The End of Time

In case the news escaped you, as of October 10 the Canadian Broadcasting Company is not longer airing the National Research Council’s official time signal every day at 1:00 p.m. Eastern time. In case you have no idea what I’m talking about, I’ll explain. For the past 80 years, at precisely one hour past noon, the NRC took to the airwaves for the longest running CBC radio show. The show was very short. At the outset, it lasted between 15 seconds and a minute, starting with the iconic announcement: “The beginning of the long dash, following ten seconds of silence, indicates exactly 1:00 p.m.” In 2011, the ten seconds of silence was reduced to six seconds. I don’t know why. Maybe to give Canadians back four seconds of our lives.

There has been somewhat less hew and cry about the vanishing of the time signal than I would have thought. I suspect there are several reasons for this. First, what kind of idiot listens to CBC radio anymore and hence would even know about the demise of the time signal? (This kind of idiot.) Second, who doesn’t have an accurate time indicator in their hands at all times? (I have had a cell phone pretty much since they were invented, but no, it’s not in my hands at all times. My bad.) Third, who even needs to know whether it’s precisely 1:00 p.m. as opposed to 1:01 p.m. or 1:02 p.m.? (Probably just train conductors. But come to think of it, if train conductors need to know the official time then so do I, because when they say the commuter train leaves at 07:04 they mean 07:04 not 07:05 or 07:06. I learned this the hard way.)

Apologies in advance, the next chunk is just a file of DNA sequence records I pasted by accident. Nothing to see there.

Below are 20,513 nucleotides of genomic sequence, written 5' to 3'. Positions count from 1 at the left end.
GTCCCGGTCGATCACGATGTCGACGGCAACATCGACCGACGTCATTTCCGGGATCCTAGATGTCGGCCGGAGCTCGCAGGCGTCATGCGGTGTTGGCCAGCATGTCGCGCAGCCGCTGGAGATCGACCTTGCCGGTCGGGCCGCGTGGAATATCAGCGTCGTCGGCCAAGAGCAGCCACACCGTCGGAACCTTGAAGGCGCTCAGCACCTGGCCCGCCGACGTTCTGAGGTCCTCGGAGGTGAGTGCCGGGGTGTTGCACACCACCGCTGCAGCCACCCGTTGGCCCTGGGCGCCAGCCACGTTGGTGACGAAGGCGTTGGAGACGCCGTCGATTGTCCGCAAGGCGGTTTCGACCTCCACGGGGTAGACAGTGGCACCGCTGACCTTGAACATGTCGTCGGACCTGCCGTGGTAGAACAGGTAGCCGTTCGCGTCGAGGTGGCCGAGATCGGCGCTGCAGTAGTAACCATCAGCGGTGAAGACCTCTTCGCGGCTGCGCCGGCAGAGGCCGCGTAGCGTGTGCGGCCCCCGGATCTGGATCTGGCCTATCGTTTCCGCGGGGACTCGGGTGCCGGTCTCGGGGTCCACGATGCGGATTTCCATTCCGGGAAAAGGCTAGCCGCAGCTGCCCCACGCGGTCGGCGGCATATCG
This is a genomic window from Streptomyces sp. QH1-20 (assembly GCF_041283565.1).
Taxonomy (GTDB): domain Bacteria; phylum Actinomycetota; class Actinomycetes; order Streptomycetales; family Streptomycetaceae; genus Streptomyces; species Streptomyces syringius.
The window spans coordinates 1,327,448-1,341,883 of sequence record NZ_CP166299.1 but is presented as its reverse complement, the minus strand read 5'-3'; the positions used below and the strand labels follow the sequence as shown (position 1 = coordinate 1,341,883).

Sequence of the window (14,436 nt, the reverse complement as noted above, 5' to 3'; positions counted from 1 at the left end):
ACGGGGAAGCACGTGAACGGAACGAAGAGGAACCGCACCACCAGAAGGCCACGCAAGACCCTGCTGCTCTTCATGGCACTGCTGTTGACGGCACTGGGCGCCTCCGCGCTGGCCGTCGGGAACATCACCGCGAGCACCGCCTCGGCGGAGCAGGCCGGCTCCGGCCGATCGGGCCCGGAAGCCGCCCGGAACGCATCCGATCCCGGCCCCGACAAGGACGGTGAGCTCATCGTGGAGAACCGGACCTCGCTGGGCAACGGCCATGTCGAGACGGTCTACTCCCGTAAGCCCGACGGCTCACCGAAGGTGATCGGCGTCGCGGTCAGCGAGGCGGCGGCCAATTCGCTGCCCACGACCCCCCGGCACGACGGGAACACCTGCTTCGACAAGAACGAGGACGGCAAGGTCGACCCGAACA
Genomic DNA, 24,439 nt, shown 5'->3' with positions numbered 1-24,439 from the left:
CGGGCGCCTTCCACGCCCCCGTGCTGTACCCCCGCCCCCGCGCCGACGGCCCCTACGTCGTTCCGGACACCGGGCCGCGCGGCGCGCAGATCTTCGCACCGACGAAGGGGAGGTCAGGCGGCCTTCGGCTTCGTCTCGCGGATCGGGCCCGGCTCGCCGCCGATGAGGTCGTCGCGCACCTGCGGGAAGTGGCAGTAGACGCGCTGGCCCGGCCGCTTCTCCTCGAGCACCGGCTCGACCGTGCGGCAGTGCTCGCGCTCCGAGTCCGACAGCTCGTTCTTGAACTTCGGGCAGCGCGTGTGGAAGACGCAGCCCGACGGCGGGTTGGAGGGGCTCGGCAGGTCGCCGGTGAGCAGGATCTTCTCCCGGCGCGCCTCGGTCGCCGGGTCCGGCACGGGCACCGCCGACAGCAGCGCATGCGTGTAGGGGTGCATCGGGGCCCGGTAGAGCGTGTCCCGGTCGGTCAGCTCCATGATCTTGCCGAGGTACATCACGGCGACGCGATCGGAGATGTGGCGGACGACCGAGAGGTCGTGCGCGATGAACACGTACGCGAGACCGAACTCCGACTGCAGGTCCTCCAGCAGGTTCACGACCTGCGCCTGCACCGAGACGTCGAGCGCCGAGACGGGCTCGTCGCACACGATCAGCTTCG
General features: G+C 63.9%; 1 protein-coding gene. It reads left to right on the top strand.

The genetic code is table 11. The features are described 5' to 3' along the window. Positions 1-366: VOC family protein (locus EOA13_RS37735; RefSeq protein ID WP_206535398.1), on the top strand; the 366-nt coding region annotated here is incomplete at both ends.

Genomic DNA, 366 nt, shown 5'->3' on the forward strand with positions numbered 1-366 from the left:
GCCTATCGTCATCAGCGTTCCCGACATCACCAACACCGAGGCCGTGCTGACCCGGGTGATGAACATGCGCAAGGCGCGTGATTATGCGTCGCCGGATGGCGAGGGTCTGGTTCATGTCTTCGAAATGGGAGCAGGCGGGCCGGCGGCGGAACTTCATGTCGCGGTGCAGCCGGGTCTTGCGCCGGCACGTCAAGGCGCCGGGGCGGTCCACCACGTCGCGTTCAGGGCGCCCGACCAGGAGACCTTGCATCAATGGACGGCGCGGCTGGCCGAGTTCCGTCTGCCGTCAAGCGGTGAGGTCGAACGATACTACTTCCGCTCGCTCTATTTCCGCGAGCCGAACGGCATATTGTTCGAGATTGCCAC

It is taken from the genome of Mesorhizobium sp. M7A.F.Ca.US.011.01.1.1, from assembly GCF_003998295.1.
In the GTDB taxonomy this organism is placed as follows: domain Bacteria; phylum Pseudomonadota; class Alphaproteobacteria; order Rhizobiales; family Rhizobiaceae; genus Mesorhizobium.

However, because I am one of those increasingly rare people who sets the clocks on my kitchen appliances, the time signal came in handy. Especially since the microwave never agrees with the stove and the coffee pot seems to live somewhere in Europe (but who could fault it for that). The daily occasion of the long dash offered an indisputable way to restore order and ensure all was once again right in the atomic clock universe. Why do I bother? Because I rely on those kitchen clocks as middle of the night beacons to light the way to the cat’s dish and confirm that he’s still as accurate as clockwork: the beginning of the long meow (with no seconds of silence) indicates exactly 4:15 a.m.

A big part of losing the daily reminder of the official time is, of course, the reminder that something I’ve lived with all my life is now gone, which in turn reminds me that most of my life is now gone. The airing of the official time signal was also one of those things that I believe defined us as Canadians. What’s next? Taking the ‘u’ out of neighbour? Not selling milk in bags? Never winning the Stanley Cup again? Wait. Don’t answer that. Meanwhile, I’m sure I’ll adapt to the array of times the kitchen presents me with. In fact, maybe that’s a good thing. I’ll be able to add a minute or three to my life any time I want.

1 thought on “The End of Time”

  1. I will miss the 1 PM tone, and it always reminds me of the WWVA short-wave (at 5, 10 and 15 MHz frequencies) broadcast station that fascinated me many years ago. Every second had a ‘click’, they announced every minute as to what the time was, with a tone, but then – coolest of the cool – the every second clicks after the minutes tone, the first ones would have a fast double-click. You then counted the number of double-clicks, which told you how many 10ths of a leap-second to add to compensate for the slowing spin of the earth. Nerd heaven!

Leave a Comment

Your email address will not be published. Required fields are marked *